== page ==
Tuesday, January 24, 2012

It is a truth universally acknowledged that a single man



Let philosophers look for the substance that underlies all of creation; that is the unreduced element of matter. Let mathematicians, astronomer, biologists, and physicists construct axioms and build a cosmos and so interpret reality within their limited models. Let linguists search for the Adamic language--but let master writers be free.

The fiction and non-fiction writer must be free to explore the depths of humanity. D. H. Lawrence said, "Being a novelist, I consider myself superior to the saint, the scientist, the philosopher and the poet. The novel is the one bright book of life."

Yet, as disparate and chaotic as fine writers might seem to be, we can see that there's some method to their madness. Master writers will tell the reader what their novel is about right from the very beginning; they may not say it openly, but the hint is there for the reader to catch.

Tongue in cheek: Opening Sentence

Whether we like it or not sometimes we just have to go on reading as we ask ourselves, "Where's this going to?" If Jane Austen in her opening sentence of Pride and Prejudice uses the language of axioms and mathematics -"a truth universally acknowledged"- we have no choice but to assume that she is being not only lighthearted but also playful.

"It is a truth universally acknowledged that a single man in possession of a good fortune must be in want of a wife."

Right away we feel that the novel will be humorous, light, and that the main theme will be about fortune and marriage.

A Sunday sermon: An opening Sentence

Having written his masterpiece, Ana Karenina, Tolstoy proceeds to write an opening sentence that would encapsulate what the long monster of a novel will be about. This is opening sentence what he came up with:

"Happy families are all alike; every unhappy family is unhappy in its own way."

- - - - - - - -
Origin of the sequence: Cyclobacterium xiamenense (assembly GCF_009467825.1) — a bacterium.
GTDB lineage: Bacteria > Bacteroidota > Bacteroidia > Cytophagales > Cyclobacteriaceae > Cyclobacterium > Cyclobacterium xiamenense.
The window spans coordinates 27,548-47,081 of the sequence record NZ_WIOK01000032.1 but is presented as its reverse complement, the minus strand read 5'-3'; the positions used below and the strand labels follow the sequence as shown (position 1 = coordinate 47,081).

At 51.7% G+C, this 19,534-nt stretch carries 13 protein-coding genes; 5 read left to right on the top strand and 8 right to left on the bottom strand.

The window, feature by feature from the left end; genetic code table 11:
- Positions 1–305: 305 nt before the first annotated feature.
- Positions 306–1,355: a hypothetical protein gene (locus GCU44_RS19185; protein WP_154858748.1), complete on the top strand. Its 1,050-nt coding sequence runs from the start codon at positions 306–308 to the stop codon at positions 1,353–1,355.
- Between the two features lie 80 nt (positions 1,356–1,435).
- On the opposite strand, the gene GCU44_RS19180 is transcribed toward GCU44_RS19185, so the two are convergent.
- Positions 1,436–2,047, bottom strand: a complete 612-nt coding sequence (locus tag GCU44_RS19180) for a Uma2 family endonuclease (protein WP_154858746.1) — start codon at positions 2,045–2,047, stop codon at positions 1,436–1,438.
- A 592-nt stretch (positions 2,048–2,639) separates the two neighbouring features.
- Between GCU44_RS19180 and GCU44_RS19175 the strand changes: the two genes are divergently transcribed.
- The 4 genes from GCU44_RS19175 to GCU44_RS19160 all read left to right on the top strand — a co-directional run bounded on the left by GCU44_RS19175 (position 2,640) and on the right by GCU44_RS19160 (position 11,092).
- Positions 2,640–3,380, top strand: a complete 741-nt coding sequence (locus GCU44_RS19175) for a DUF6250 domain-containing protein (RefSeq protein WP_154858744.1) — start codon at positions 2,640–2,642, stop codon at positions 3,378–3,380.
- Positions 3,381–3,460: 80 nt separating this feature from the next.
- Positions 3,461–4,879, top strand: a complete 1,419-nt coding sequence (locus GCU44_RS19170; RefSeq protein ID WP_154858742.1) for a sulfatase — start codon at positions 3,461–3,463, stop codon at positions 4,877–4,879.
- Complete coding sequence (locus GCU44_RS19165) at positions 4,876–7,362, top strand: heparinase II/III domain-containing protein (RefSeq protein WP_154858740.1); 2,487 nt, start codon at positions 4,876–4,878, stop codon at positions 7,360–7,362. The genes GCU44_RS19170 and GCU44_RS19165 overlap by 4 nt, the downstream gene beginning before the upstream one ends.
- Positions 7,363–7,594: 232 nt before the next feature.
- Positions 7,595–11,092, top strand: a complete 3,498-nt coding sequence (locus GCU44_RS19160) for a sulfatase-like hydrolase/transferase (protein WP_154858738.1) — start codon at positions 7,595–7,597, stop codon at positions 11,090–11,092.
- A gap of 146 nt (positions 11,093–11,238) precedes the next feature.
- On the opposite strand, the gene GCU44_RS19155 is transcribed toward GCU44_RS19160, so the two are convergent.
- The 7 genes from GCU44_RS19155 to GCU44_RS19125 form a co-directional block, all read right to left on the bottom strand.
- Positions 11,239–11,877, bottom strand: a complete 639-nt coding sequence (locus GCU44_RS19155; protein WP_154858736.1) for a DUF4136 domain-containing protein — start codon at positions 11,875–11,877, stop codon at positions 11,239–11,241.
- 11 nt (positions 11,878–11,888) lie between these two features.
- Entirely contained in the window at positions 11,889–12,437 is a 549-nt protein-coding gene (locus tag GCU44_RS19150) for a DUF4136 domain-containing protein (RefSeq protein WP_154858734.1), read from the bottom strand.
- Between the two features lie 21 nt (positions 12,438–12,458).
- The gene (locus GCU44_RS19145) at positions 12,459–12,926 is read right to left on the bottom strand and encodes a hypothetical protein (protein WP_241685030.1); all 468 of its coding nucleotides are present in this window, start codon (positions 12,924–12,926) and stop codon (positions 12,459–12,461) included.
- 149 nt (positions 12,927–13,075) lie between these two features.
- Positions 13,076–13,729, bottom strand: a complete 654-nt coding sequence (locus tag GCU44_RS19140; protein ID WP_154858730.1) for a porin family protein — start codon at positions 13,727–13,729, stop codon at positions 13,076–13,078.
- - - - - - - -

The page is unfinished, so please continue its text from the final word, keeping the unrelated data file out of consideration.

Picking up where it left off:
And unhappy families are the main attraction. I can just hear Tolstoy saying, "Anyone can write about happy families; there's nothing interesting about them. But since unhappy families are unique in their own ill-fortunes-let's be on our way, let me tell you about the Oblonsky's, the Levin's, and the Karenina's."

More than a dream-a nightmare: A masterful opening sentence

The Colombian novelist Gabriel Garcia Marquez once declared that Kafka's opening of his novelette The Metamorphosis, convinced him that he could write equally --if not better-- fantastic stories.

To dare to write the following sentence opener and book opener, Kafka must have felt total intellectual freedom:

"When Gregor Samsa woke up one morning from unsettling dreams, he found himself changed in his bed into a monstrous vermin."

Lesser writers beg for the readers' indulgence and suspension of disbelief. Faced with the problem of verisimilitude most fiction writers agonize over this speed bump. Not Kafka. With one stroke of the pen he dunks his readers into the depths of a hellish nightmare.

A flash-forward and a flashback:A Violent Sentence Opening

Years of solitude, firing squads, colonels, the Buendias, ice, fathers, and distant afternoons is what Gabriel Garcia Marquez's One Hundred Years of Solitude is about.

"Many years later, as he faced the firing squad, Colonel Aureliano Buendia was to remember that distant afternoon when his father took him to discover ice."

Master writers distinguish between sentence openers, sentence openings, and first sentences. To ignore these basic concepts can only work to the detriment of the writer's creation.

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